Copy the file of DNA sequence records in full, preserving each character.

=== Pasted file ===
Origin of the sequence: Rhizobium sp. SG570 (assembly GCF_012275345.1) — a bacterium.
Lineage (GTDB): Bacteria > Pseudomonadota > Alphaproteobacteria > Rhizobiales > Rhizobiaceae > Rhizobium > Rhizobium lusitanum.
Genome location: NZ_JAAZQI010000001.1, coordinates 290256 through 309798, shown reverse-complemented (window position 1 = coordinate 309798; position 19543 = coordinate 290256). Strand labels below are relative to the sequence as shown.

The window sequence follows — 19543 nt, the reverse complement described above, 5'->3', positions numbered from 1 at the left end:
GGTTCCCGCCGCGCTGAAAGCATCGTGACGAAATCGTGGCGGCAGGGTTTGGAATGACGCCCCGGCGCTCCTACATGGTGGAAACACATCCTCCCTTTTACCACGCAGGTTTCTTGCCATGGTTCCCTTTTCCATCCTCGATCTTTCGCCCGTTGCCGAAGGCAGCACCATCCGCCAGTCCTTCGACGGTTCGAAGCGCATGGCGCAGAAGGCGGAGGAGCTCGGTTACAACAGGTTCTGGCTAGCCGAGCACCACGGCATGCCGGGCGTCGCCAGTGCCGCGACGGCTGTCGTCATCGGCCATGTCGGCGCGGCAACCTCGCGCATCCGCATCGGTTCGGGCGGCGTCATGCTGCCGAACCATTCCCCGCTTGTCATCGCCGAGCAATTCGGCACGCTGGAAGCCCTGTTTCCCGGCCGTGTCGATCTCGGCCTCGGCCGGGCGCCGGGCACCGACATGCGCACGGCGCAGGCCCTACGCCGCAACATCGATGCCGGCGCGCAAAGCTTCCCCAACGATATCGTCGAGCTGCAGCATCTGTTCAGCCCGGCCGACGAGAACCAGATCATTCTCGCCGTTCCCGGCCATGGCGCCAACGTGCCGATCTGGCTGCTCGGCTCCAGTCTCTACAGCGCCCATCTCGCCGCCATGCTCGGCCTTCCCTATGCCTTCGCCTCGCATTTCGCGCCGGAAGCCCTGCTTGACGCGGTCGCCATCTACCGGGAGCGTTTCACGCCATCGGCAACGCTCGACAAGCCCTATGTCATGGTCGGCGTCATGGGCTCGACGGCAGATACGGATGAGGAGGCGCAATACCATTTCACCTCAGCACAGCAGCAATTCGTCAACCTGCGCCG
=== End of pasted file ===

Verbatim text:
Origin of the sequence: Rhizobium sp. SG570 (assembly GCF_012275345.1) — a bacterium.
Lineage (GTDB): Bacteria > Pseudomonadota > Alphaproteobacteria > Rhizobiales > Rhizobiaceae > Rhizobium > Rhizobium lusitanum.
Genome location: NZ_JAAZQI010000001.1, coordinates 290256 through 309798, shown reverse-complemented (window position 1 = coordinate 309798; position 19543 = coordinate 290256). Strand labels below are relative to the sequence as shown.

The window sequence follows — 19543 nt, the reverse complement described above, 5'->3', positions numbered from 1 at the left end:
GGTTCCCGCCGCGCTGAAAGCATCGTGACGAAATCGTGGCGGCAGGGTTTGGAATGACGCCCCGGCGCTCCTACATGGTGGAAACACATCCTCCCTTTTACCACGCAGGTTTCTTGCCATGGTTCCCTTTTCCATCCTCGATCTTTCGCCCGTTGCCGAAGGCAGCACCATCCGCCAGTCCTTCGACGGTTCGAAGCGCATGGCGCAGAAGGCGGAGGAGCTCGGTTACAACAGGTTCTGGCTAGCCGAGCACCACGGCATGCCGGGCGTCGCCAGTGCCGCGACGGCTGTCGTCATCGGCCATGTCGGCGCGGCAACCTCGCGCATCCGCATCGGTTCGGGCGGCGTCATGCTGCCGAACCATTCCCCGCTTGTCATCGCCGAGCAATTCGGCACGCTGGAAGCCCTGTTTCCCGGCCGTGTCGATCTCGGCCTCGGCCGGGCGCCGGGCACCGACATGCGCACGGCGCAGGCCCTACGCCGCAACATCGATGCCGGCGCGCAAAGCTTCCCCAACGATATCGTCGAGCTGCAGCATCTGTTCAGCCCGGCCGACGAGAACCAGATCATTCTCGCCGTTCCCGGCCATGGCGCCAACGTGCCGATCTGGCTGCTCGGCTCCAGTCTCTACAGCGCCCATCTCGCCGCCATGCTCGGCCTTCCCTATGCCTTCGCCTCGCATTTCGCGCCGGAAGCCCTGCTTGACGCGGTCGCCATCTACCGGGAGCGTTTCACGCCATCGGCAACGCTCGACAAGCCCTATGTCATGGTCGGCGTCATGGGCTCGACGGCAGATACGGATGAGGAGGCGCAATACCATTTCACCTCAGCACAGCAGCAATTCGTCAACCTGCGCCG